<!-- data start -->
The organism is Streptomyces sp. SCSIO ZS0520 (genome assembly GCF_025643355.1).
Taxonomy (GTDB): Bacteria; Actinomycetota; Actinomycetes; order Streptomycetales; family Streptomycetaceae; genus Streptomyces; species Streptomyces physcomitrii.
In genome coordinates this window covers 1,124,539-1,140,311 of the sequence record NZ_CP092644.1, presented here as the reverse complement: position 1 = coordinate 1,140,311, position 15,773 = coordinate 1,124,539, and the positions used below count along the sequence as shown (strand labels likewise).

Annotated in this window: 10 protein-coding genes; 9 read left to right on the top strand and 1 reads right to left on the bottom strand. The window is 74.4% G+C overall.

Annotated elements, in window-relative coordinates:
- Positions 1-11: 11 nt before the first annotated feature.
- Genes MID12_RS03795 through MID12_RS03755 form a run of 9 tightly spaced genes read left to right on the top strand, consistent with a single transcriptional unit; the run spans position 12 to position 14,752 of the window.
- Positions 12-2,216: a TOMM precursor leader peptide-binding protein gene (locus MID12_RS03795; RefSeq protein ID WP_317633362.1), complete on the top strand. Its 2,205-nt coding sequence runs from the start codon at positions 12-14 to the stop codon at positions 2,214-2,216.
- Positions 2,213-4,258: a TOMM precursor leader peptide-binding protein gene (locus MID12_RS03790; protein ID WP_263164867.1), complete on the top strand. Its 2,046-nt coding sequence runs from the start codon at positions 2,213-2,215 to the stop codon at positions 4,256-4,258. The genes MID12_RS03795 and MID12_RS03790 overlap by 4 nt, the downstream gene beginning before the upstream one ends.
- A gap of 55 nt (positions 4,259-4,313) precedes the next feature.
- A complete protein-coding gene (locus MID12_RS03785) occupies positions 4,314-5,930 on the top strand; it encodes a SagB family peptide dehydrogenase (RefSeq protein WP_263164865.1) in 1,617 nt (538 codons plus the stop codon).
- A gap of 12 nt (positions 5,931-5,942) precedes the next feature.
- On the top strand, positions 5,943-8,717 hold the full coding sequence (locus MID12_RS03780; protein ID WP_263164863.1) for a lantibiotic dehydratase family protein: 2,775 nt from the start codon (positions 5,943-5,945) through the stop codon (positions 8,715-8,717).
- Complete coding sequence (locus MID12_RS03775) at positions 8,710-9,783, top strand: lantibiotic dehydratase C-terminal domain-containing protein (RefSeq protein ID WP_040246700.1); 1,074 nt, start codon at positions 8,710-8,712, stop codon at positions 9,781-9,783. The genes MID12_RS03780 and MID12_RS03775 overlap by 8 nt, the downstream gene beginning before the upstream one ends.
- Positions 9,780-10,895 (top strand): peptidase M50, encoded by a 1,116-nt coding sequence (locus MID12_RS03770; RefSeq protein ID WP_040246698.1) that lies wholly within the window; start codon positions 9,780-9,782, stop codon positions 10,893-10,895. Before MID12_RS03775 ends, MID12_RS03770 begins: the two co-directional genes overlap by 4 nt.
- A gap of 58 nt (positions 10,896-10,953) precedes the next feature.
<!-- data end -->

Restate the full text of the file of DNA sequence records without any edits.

The organism is Streptomyces sp. SCSIO ZS0520 (genome assembly GCF_025643355.1).
Taxonomy (GTDB): Bacteria; Actinomycetota; Actinomycetes; order Streptomycetales; family Streptomycetaceae; genus Streptomyces; species Streptomyces physcomitrii.
In genome coordinates this window covers 1,124,539-1,140,311 of the sequence record NZ_CP092644.1, presented here as the reverse complement: position 1 = coordinate 1,140,311, position 15,773 = coordinate 1,124,539, and the positions used below count along the sequence as shown (strand labels likewise).

Annotated in this window: 10 protein-coding genes; 9 read left to right on the top strand and 1 reads right to left on the bottom strand. The window is 74.4% G+C overall.

Annotated elements, in window-relative coordinates:
- Positions 1-11: 11 nt before the first annotated feature.
- Genes MID12_RS03795 through MID12_RS03755 form a run of 9 tightly spaced genes read left to right on the top strand, consistent with a single transcriptional unit; the run spans position 12 to position 14,752 of the window.
- Positions 12-2,216: a TOMM precursor leader peptide-binding protein gene (locus MID12_RS03795; RefSeq protein ID WP_317633362.1), complete on the top strand. Its 2,205-nt coding sequence runs from the start codon at positions 12-14 to the stop codon at positions 2,214-2,216.
- Positions 2,213-4,258: a TOMM precursor leader peptide-binding protein gene (locus MID12_RS03790; protein ID WP_263164867.1), complete on the top strand. Its 2,046-nt coding sequence runs from the start codon at positions 2,213-2,215 to the stop codon at positions 4,256-4,258. The genes MID12_RS03795 and MID12_RS03790 overlap by 4 nt, the downstream gene beginning before the upstream one ends.
- A gap of 55 nt (positions 4,259-4,313) precedes the next feature.
- A complete protein-coding gene (locus MID12_RS03785) occupies positions 4,314-5,930 on the top strand; it encodes a SagB family peptide dehydrogenase (RefSeq protein WP_263164865.1) in 1,617 nt (538 codons plus the stop codon).
- A gap of 12 nt (positions 5,931-5,942) precedes the next feature.
- On the top strand, positions 5,943-8,717 hold the full coding sequence (locus MID12_RS03780; protein ID WP_263164863.1) for a lantibiotic dehydratase family protein: 2,775 nt from the start codon (positions 5,943-5,945) through the stop codon (positions 8,715-8,717).
- Complete coding sequence (locus MID12_RS03775) at positions 8,710-9,783, top strand: lantibiotic dehydratase C-terminal domain-containing protein (RefSeq protein ID WP_040246700.1); 1,074 nt, start codon at positions 8,710-8,712, stop codon at positions 9,781-9,783. The genes MID12_RS03780 and MID12_RS03775 overlap by 8 nt, the downstream gene beginning before the upstream one ends.
- Positions 9,780-10,895 (top strand): peptidase M50, encoded by a 1,116-nt coding sequence (locus MID12_RS03770; RefSeq protein ID WP_040246698.1) that lies wholly within the window; start codon positions 9,780-9,782, stop codon positions 10,893-10,895. Before MID12_RS03775 ends, MID12_RS03770 begins: the two co-directional genes overlap by 4 nt.
- A gap of 58 nt (positions 10,896-10,953) precedes the next feature.